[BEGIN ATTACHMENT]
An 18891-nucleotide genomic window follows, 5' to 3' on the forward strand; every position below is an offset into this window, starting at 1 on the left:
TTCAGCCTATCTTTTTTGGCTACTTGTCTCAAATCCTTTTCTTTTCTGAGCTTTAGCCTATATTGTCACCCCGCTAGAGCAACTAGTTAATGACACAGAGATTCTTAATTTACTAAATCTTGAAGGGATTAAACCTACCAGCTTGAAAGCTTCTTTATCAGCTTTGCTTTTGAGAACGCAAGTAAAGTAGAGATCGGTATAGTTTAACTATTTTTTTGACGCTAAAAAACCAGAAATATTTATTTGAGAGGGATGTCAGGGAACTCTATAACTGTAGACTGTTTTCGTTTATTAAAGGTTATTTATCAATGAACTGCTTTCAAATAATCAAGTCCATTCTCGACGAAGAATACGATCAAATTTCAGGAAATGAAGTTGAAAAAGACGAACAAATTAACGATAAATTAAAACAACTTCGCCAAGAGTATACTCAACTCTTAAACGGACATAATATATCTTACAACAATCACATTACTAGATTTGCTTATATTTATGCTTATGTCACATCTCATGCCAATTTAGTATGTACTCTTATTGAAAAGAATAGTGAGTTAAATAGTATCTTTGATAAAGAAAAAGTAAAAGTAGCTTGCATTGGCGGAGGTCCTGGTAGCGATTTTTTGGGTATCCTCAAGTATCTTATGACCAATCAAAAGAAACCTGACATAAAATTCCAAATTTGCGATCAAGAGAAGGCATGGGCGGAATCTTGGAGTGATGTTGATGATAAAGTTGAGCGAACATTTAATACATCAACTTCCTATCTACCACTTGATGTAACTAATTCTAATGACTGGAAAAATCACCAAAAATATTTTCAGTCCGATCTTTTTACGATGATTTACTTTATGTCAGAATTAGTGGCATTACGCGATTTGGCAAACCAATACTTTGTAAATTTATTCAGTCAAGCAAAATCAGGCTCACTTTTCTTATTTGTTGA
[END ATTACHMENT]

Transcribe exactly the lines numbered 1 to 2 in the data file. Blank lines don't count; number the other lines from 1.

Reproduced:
An 18891-nucleotide genomic window follows, 5' to 3' on the forward strand; every position below is an offset into this window, starting at 1 on the left:
TTCAGCCTATCTTTTTTGGCTACTTGTCTCAAATCCTTTTCTTTTCTGAGCTTTAGCCTATATTGTCACCCCGCTAGAGCAACTAGTTAATGACACAGAGATTCTTAATTTACTAAATCTTGAAGGGATTAAACCTACCAGCTTGAAAGCTTCTTTATCAGCTTTGCTTTTGAGAACGCAAGTAAAGTAGAGATCGGTATAGTTTAACTATTTTTTTGACGCTAAAAAACCAGAAATATTTATTTGAGAGGGATGTCAGGGAACTCTATAACTGTAGACTGTTTTCGTTTATTAAAGGTTATTTATCAATGAACTGCTTTCAAATAATCAAGTCCATTCTCGACGAAGAATACGATCAAATTTCAGGAAATGAAGTTGAAAAAGACGAACAAATTAACGATAAATTAAAACAACTTCGCCAAGAGTATACTCAACTCTTAAACGGACATAATATATCTTACAACAATCACATTACTAGATTTGCTTATATTTATGCTTATGTCACATCTCATGCCAATTTAGTATGTACTCTTATTGAAAAGAATAGTGAGTTAAATAGTATCTTTGATAAAGAAAAAGTAAAAGTAGCTTGCATTGGCGGAGGTCCTGGTAGCGATTTTTTGGGTATCCTCAAGTATCTTATGACCAATCAAAAGAAACCTGACATAAAATTCCAAATTTGCGATCAAGAGAAGGCATGGGCGGAATCTTGGAGTGATGTTGATGATAAAGTTGAGCGAACATTTAATACATCAACTTCCTATCTACCACTTGATGTAACTAATTCTAATGACTGGAAAAATCACCAAAAATATTTTCAGTCCGATCTTTTTACGATGATTTACTTTATGTCAGAATTAGTGGCATTACGCGATTTGGCAAACCAATACTTTGTAAATTTATTCAGTCAAGCAAAATCAGGCTCACTTTTCTTATTTGTTGA